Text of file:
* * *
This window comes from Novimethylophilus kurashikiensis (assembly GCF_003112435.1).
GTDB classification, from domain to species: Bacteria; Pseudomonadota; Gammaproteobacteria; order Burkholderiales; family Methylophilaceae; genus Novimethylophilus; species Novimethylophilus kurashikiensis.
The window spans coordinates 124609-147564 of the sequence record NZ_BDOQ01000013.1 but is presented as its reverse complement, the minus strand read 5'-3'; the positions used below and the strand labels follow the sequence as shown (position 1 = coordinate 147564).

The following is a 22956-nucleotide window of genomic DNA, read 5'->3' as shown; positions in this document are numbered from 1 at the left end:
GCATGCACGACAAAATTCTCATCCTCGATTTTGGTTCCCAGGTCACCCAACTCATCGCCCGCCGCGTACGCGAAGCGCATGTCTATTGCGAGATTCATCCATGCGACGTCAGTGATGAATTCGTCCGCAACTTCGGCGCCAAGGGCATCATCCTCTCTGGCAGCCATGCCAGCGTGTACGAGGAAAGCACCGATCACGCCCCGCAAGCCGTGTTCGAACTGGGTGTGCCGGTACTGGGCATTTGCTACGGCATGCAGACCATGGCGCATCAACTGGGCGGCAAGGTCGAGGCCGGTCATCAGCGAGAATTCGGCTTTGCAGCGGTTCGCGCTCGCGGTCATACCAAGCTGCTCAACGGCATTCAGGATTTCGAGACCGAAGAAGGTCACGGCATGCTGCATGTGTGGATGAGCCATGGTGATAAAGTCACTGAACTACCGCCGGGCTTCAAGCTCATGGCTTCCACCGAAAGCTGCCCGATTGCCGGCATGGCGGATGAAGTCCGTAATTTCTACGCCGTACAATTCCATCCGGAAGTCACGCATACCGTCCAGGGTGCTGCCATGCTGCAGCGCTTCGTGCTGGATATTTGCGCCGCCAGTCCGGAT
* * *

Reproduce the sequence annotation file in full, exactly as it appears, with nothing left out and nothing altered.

This window comes from Novimethylophilus kurashikiensis (assembly GCF_003112435.1).
GTDB classification, from domain to species: Bacteria; Pseudomonadota; Gammaproteobacteria; order Burkholderiales; family Methylophilaceae; genus Novimethylophilus; species Novimethylophilus kurashikiensis.
The window spans coordinates 124609-147564 of the sequence record NZ_BDOQ01000013.1 but is presented as its reverse complement, the minus strand read 5'-3'; the positions used below and the strand labels follow the sequence as shown (position 1 = coordinate 147564).

The following is a 22956-nucleotide window of genomic DNA, read 5'->3' as shown; positions in this document are numbered from 1 at the left end:
GCATGCACGACAAAATTCTCATCCTCGATTTTGGTTCCCAGGTCACCCAACTCATCGCCCGCCGCGTACGCGAAGCGCATGTCTATTGCGAGATTCATCCATGCGACGTCAGTGATGAATTCGTCCGCAACTTCGGCGCCAAGGGCATCATCCTCTCTGGCAGCCATGCCAGCGTGTACGAGGAAAGCACCGATCACGCCCCGCAAGCCGTGTTCGAACTGGGTGTGCCGGTACTGGGCATTTGCTACGGCATGCAGACCATGGCGCATCAACTGGGCGGCAAGGTCGAGGCCGGTCATCAGCGAGAATTCGGCTTTGCAGCGGTTCGCGCTCGCGGTCATACCAAGCTGCTCAACGGCATTCAGGATTTCGAGACCGAAGAAGGTCACGGCATGCTGCATGTGTGGATGAGCCATGGTGATAAAGTCACTGAACTACCGCCGGGCTTCAAGCTCATGGCTTCCACCGAAAGCTGCCCGATTGCCGGCATGGCGGATGAAGTCCGTAATTTCTACGCCGTACAATTCCATCCGGAAGTCACGCATACCGTCCAGGGTGCTGCCATGCTGCAGCGCTTCGTGCTGGATATTTGCGCCGCCAGTCCGGAT